The global governing body of soccer, or football as the rest of the world calls it, has a big decision to make next week. Some in that group, known as FIFA, are rethinking their plan to hold the 2022 World Cup in the desert nation of Qatar in the middle of summer.
NPR's Mike Pesca reports on what he calls the Confluence of Football and Fahrenheit.
Originally published on Mon September 30, 2013 7:29 pm
There's a showdown underway in Congress.
The Republican-controlled House has voted to keep the government running only if the Affordable Care Act is defunded, and the Democratic-controlled Senate isn't likely to go along with that plan. If the two sides can't resolve their differences by Oct. 1, the U.S. government will shut down.
We asked you what you wanted to know about the potential government shutdown, and journalists from NPR's Washington Desk tracked down the answers:
When President Obama chose diplomacy over military action in Syria, some feared that could actually bolster Assad. We posed that question earlier this morning to Britain's Deputy Prime Minister Nick Clegg, who led his country's delegation to the U. N. General Assembly. Clegg told us the threat of military strikes forced Assad's hand, and he said Britain and the U.S. will work to threaten military consequences in a U.N. resolution, even if the Russians are pressing hard against that.
This is MORNING EDITION, from NPR News. Good morning. I'm David Greene.
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And I'm Steve Inskeep. President Obama never did meet Iran's president Hasan Rouhani at the United Nations, as many expected. But Iran's new president gave a speech calling for results-oriented talks to clear up concern about what he called Iran's peaceful nuclear program. NPR's Michele Kelemen was there.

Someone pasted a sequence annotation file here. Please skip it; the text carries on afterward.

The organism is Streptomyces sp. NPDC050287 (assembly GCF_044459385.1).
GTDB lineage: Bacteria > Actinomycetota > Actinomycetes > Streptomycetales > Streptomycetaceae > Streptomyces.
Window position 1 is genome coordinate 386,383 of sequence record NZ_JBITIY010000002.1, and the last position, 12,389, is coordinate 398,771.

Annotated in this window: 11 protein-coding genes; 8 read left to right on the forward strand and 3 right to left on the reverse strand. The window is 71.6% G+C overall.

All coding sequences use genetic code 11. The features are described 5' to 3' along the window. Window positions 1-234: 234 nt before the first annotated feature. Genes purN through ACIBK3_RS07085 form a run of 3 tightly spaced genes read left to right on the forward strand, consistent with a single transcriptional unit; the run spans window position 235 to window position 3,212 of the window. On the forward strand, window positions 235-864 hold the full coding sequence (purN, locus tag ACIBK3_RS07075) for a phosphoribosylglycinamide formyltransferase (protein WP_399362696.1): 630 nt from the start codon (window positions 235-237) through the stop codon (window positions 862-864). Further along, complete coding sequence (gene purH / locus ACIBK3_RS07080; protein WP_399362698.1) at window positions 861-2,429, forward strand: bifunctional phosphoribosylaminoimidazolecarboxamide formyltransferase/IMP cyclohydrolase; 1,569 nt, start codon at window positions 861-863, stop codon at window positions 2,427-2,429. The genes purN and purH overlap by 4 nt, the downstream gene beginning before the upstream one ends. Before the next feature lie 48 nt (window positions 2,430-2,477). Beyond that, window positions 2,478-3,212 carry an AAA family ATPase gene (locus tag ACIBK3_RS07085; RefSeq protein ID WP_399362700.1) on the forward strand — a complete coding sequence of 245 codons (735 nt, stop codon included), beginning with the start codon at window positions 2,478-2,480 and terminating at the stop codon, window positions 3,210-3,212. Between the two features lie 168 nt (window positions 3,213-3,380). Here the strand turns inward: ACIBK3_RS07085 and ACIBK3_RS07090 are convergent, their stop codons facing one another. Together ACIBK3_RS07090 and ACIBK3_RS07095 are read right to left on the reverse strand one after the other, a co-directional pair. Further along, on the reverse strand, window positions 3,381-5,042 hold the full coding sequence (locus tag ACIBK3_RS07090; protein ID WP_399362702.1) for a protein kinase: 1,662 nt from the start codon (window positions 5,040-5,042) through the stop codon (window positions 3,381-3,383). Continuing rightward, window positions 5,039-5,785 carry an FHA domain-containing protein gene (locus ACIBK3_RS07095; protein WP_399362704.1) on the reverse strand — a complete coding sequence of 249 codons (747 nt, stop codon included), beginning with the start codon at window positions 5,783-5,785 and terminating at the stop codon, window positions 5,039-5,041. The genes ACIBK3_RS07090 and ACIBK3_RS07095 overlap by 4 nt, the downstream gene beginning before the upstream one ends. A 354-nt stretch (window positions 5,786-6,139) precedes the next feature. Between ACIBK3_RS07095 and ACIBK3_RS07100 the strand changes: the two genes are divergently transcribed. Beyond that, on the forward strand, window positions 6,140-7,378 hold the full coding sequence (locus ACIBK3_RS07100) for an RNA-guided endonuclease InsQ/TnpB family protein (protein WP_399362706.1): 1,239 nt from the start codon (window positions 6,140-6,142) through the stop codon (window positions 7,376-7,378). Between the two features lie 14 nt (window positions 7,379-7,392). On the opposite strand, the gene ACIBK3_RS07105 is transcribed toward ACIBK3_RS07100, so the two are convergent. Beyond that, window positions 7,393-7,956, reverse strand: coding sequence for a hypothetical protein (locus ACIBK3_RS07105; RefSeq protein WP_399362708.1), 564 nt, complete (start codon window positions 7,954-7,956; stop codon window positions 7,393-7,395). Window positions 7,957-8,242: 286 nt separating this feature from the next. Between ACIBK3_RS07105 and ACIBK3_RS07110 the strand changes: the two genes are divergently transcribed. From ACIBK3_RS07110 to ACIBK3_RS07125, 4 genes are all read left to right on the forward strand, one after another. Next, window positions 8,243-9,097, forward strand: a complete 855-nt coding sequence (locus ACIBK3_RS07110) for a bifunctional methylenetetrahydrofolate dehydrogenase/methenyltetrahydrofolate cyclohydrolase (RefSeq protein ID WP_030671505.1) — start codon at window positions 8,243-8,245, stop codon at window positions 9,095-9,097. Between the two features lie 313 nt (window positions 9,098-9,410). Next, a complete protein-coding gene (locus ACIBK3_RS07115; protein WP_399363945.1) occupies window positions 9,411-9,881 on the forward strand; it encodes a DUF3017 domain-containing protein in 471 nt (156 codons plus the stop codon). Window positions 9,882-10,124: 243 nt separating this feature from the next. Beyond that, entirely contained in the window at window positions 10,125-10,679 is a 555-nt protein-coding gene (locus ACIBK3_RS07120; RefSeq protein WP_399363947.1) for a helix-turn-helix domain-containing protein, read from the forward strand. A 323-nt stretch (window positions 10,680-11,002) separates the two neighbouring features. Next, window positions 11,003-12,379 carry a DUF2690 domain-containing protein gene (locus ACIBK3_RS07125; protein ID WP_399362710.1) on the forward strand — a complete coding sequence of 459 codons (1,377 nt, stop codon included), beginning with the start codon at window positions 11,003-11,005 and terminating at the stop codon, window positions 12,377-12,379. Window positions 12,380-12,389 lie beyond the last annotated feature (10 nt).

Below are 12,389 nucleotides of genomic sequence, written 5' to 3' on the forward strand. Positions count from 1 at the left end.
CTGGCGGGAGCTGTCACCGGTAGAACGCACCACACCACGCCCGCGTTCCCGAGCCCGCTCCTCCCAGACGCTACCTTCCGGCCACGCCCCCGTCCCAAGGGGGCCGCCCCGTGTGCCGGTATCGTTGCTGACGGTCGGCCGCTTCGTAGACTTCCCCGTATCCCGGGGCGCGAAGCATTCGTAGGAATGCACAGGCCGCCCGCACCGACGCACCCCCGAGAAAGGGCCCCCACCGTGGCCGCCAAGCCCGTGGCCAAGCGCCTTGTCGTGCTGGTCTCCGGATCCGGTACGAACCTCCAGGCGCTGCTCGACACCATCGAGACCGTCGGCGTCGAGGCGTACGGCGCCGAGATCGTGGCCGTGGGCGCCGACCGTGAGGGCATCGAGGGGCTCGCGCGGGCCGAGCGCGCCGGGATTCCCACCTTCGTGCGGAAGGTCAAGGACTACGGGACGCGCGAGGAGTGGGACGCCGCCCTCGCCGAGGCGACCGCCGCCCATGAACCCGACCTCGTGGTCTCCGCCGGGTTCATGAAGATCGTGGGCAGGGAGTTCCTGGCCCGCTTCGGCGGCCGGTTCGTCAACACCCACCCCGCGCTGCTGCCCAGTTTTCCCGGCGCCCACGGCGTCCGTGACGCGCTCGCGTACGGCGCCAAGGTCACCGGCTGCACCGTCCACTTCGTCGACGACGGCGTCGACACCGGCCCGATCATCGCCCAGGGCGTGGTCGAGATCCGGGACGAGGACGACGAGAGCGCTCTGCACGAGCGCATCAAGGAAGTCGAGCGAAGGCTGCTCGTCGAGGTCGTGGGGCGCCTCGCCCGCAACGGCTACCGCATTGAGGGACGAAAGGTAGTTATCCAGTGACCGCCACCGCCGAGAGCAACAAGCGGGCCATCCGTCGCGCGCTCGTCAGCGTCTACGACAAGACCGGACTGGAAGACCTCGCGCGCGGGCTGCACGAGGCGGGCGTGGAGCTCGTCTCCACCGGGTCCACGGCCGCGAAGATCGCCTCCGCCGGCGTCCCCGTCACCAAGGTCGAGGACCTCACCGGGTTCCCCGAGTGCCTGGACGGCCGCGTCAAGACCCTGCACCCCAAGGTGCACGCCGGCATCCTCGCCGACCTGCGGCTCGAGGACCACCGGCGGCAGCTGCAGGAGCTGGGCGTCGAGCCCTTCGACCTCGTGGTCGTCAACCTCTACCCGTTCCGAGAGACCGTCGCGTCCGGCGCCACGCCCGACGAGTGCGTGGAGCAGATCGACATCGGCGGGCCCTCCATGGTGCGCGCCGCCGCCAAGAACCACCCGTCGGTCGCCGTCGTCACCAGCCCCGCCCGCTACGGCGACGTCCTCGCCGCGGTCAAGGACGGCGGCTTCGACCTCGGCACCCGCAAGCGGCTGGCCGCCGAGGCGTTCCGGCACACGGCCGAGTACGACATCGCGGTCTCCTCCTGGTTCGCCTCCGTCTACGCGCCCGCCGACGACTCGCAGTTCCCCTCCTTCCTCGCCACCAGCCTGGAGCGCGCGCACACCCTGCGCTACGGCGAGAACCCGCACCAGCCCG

And let's meet a businesswoman now who has risen to prominence in a country in North Africa where women have not exactly had it easy. In Morocco, women are often in poverty and illiterate, and they face a restrictive legal code. The government has over the last decade given women more rights. It raised the marriage age and promoted more women in parliament. And among the educated elite in this Muslim country is a highly accomplished businesswoman and banker named Nezha Hayat. She recently came by our studio.
And Senator Cruz spoke against Obamacare all night in the Senate, but can't actually prevent a Senate vote. The Senate is considered likely to approve a bill that funds the government - including the Affordable Care Act.
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But that does not end the story, because the House passed a bill that defunds Obamacare. It would be up to Democrats to find some agreement with House Speaker John Boehner that avoids a government shutdown.
The attack at Nairobi's Westgate mall is over. Kenya's president said more than 60 civilians died in the four-day assault, but that more bodies could be pulled from the rubble. The attack was claimed by the militant group al-Shabab as retribution for Kenya's troops in Somalia.
Africa has increasingly become a focus of anti-terror efforts. The U.S. is providing training and intelligence assistance to a number of countries, and is particularly concerned about the arc of countries in northern Africa, stretching from Mali to Somalia.
China's biggest online retailer, the Alibaba Group, reportedly has decided it will not launch its Initial Public Offering on the Hong Kong stock exchange. Instead, it wants to bring the IPO to New York. Alibaba processed $170 billion in transactions last year — more than Amazon and eBay combined.
Larry Ellison — the billionaire CEO of Oracle — was scheduled to deliver a keynote address on Tuesday at Oracle OpenWorld. Thousands showed up or tuned in remotely, but the nation's third-richest man didn't show up. Instead, he was watching Oracle Team USA in the America's Cup.